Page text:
By Tom Gregory, Future Facilities
Once seen as the ‘light source of the future’, LEDs are rapidly becoming the norm within a huge array of consumer and industrial electronics products. The design of LEDs however is a complex, multidisciplinary problem, with thermal optimisation and design proving a particular challenge.
Thermal Design Challenges
More than most “traditional” lighting technologies, LEDs are highly efficient, largely due to the direct conversion of electrical current to optical radiation in the semiconductor. Despite being significantly more efficient than incandescent or fluorescent lighting, however, a high amount of electrical power in LEDs is still converted to heat rather than light – and the higher the current, the more heat is created. This heat must be conducted away from the LEDs, because the semiconductor material is limited to a maximum temperature, and its characteristic properties, such as forward voltage, wavelength and lifetime, may vary with temperature. The result is that LEDs can appear drastically different depending on the temperature.
As temperature increases, the light output of LEDs can decrease by as much as 10%; similarly, maintaining the desired light colour is also heavily temperature-dependent. In addition to the light itself, changes in temperature can also impact reliability, with the expected operating life of LED lamps, usually between 25,000 and 50,000 hours, dropping considerably if the temperature isn’t managed effectively.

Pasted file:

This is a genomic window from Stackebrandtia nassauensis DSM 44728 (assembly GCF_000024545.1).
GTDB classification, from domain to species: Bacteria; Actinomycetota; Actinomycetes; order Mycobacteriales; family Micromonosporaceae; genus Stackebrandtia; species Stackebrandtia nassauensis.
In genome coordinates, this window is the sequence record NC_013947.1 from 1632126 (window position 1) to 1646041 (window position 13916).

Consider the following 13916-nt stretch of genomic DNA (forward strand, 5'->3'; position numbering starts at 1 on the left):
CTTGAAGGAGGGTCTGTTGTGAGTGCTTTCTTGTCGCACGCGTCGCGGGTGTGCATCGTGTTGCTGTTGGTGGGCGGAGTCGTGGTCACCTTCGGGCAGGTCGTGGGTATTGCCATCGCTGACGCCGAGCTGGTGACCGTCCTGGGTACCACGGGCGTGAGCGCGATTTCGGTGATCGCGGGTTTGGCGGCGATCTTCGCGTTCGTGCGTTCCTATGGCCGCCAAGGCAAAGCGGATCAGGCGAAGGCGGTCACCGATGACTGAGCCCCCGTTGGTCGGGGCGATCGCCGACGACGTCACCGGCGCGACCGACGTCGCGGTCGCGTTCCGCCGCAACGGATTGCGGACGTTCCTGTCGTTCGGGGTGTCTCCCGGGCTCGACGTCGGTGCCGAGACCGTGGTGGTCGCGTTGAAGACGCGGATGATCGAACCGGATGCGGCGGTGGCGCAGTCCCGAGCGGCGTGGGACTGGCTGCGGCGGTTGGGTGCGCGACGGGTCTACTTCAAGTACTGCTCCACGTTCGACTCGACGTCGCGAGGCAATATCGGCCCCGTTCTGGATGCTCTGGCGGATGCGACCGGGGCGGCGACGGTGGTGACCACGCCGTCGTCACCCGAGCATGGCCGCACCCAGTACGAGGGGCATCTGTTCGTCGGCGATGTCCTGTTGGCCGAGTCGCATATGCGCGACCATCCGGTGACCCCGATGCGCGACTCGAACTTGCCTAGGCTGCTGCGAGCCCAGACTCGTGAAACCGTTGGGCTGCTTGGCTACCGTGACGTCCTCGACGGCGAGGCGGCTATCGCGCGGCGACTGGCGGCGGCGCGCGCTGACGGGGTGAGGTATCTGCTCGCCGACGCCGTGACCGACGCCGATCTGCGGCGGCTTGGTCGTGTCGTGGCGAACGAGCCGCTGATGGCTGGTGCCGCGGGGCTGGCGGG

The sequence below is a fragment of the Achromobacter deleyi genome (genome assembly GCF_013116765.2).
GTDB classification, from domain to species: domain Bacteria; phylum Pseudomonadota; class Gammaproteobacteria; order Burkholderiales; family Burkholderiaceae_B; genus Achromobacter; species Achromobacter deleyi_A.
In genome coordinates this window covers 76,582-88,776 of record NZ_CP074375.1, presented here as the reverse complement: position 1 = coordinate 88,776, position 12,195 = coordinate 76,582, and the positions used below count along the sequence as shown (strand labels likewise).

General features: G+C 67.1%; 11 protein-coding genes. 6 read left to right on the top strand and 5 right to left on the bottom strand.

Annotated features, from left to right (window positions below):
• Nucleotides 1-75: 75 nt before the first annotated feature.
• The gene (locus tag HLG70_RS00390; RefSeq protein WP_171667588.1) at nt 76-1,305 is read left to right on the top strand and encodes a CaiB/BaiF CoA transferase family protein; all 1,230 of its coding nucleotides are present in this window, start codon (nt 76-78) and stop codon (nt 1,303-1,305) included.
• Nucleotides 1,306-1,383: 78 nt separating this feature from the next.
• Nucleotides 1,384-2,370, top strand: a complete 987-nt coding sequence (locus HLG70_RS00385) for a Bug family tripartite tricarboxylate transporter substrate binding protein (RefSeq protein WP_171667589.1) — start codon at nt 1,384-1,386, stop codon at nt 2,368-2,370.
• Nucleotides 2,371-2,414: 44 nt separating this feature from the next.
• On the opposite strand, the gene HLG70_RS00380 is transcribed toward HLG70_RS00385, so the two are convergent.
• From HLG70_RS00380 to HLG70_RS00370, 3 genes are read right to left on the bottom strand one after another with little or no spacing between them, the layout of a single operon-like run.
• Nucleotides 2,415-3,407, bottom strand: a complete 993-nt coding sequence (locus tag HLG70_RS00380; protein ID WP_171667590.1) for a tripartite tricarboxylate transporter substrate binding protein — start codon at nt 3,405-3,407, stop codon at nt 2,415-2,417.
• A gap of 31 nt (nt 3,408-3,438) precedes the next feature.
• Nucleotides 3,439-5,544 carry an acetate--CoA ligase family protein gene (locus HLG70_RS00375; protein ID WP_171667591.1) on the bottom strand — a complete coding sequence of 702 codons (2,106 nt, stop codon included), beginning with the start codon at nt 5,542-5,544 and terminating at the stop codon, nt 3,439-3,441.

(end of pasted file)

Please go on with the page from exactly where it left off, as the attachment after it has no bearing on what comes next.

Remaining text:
The end application can also radically alter how bright or colourful an LED is. With LEDs now being used in so many different environments, it is harder than ever for designers to guarantee their products will be used in a thermally-stable environment. Take the automotive industry as an example. In many automotive applications, devices need to operate at ambient temperatures to 85ºC. This means that manufacturers must build their devices to meet customer requirements for output, colour and operating life with the temperature in mind and allow for any temperature-induced performance shift.
Ultimately, only adequate thermal management can facilitate the full exploitation of LED performance and efficiency during operation. Proper cooling – of both the LED itself and the aluminium electrolytic capacitors employed in driver circuits – is central to the design process.
These fundamental challenges have been further added to by growing market demand for compact fixtures and lamps. Increasingly, smaller lighting fixtures are required in portable applications, such as entertainment lighting, so that they can be transported and handled more easily and are less obtrusive in use.
In retrofit applications, such as street lamps and domestic downlights, designers need to keep shapes and sizes within the limits defined by existing fixtures. This normally means squeezing the electronic driver circuit inside the fixture, and, in the case of directional lighting, the LED emitter module and lenses, too. This means that the heat must be dissipated from an ever-decreasing amount of space.
For designers, the aim of thermal management is to transfer the heat generated by the device into the ambient air to prevent components overheating. The scope and complexity of thermal management depends on the amount of heat, the size of the source and the anticipated ambient conditions. Dealing with all of these factors requires a clearly-defined heat transfer path.
Typically, the system heat transfer path begins at the heat source (semiconductor junction layer), and travels via the PCB, heat sink and housing before finally reaching the ambient air; see Figure 1. The challenge lies in managing this heat transfer within the constraints of the power class and application of a device.